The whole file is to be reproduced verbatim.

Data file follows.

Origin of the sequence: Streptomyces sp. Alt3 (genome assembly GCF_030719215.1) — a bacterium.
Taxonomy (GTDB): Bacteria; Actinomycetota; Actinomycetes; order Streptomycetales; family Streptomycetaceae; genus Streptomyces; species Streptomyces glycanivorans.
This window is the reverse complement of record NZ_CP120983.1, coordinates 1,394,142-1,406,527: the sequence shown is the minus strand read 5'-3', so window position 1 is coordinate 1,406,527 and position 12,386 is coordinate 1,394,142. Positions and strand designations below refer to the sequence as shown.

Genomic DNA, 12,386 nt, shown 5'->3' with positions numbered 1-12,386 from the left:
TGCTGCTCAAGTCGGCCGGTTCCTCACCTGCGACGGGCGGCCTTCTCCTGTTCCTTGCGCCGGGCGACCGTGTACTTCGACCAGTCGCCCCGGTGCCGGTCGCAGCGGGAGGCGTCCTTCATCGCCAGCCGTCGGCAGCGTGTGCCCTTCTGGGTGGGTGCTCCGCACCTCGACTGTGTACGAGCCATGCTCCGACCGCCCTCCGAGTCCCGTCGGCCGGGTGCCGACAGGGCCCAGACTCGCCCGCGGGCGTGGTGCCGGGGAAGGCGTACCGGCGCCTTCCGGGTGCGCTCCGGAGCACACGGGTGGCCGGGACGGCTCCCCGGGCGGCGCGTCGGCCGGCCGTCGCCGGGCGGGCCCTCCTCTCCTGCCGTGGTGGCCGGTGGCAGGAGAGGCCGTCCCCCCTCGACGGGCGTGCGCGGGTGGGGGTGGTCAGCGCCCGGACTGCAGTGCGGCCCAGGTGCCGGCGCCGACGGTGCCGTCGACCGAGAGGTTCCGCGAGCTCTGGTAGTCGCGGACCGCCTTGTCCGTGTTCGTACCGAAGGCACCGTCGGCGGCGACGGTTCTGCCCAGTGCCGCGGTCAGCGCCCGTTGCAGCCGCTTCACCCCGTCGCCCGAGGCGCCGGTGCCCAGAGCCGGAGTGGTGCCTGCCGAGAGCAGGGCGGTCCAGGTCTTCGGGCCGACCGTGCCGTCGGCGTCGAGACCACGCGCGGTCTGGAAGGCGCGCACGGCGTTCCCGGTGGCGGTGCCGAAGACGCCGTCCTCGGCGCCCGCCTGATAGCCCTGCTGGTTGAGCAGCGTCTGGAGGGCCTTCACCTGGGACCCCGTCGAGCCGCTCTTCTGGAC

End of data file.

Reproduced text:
Origin of the sequence: Streptomyces sp. Alt3 (genome assembly GCF_030719215.1) — a bacterium.
Taxonomy (GTDB): Bacteria; Actinomycetota; Actinomycetes; order Streptomycetales; family Streptomycetaceae; genus Streptomyces; species Streptomyces glycanivorans.
This window is the reverse complement of record NZ_CP120983.1, coordinates 1,394,142-1,406,527: the sequence shown is the minus strand read 5'-3', so window position 1 is coordinate 1,406,527 and position 12,386 is coordinate 1,394,142. Positions and strand designations below refer to the sequence as shown.

Genomic DNA, 12,386 nt, shown 5'->3' with positions numbered 1-12,386 from the left:
TGCTGCTCAAGTCGGCCGGTTCCTCACCTGCGACGGGCGGCCTTCTCCTGTTCCTTGCGCCGGGCGACCGTGTACTTCGACCAGTCGCCCCGGTGCCGGTCGCAGCGGGAGGCGTCCTTCATCGCCAGCCGTCGGCAGCGTGTGCCCTTCTGGGTGGGTGCTCCGCACCTCGACTGTGTACGAGCCATGCTCCGACCGCCCTCCGAGTCCCGTCGGCCGGGTGCCGACAGGGCCCAGACTCGCCCGCGGGCGTGGTGCCGGGGAAGGCGTACCGGCGCCTTCCGGGTGCGCTCCGGAGCACACGGGTGGCCGGGACGGCTCCCCGGGCGGCGCGTCGGCCGGCCGTCGCCGGGCGGGCCCTCCTCTCCTGCCGTGGTGGCCGGTGGCAGGAGAGGCCGTCCCCCCTCGACGGGCGTGCGCGGGTGGGGGTGGTCAGCGCCCGGACTGCAGTGCGGCCCAGGTGCCGGCGCCGACGGTGCCGTCGACCGAGAGGTTCCGCGAGCTCTGGTAGTCGCGGACCGCCTTGTCCGTGTTCGTACCGAAGGCACCGTCGGCGGCGACGGTTCTGCCCAGTGCCGCGGTCAGCGCCCGTTGCAGCCGCTTCACCCCGTCGCCCGAGGCGCCGGTGCCCAGAGCCGGAGTGGTGCCTGCCGAGAGCAGGGCGGTCCAGGTCTTCGGGCCGACCGTGCCGTCGGCGTCGAGACCACGCGCGGTCTGGAAGGCGCGCACGGCGTTCCCGGTGGCGGTGCCGAAGACGCCGTCCTCGGCGCCCGCCTGATAGCCCTGCTGGTTGAGCAGCGTCTGGAGGGCCTTCACCTGGGACCCCGTCGAGCCGCTCTTCTGGAC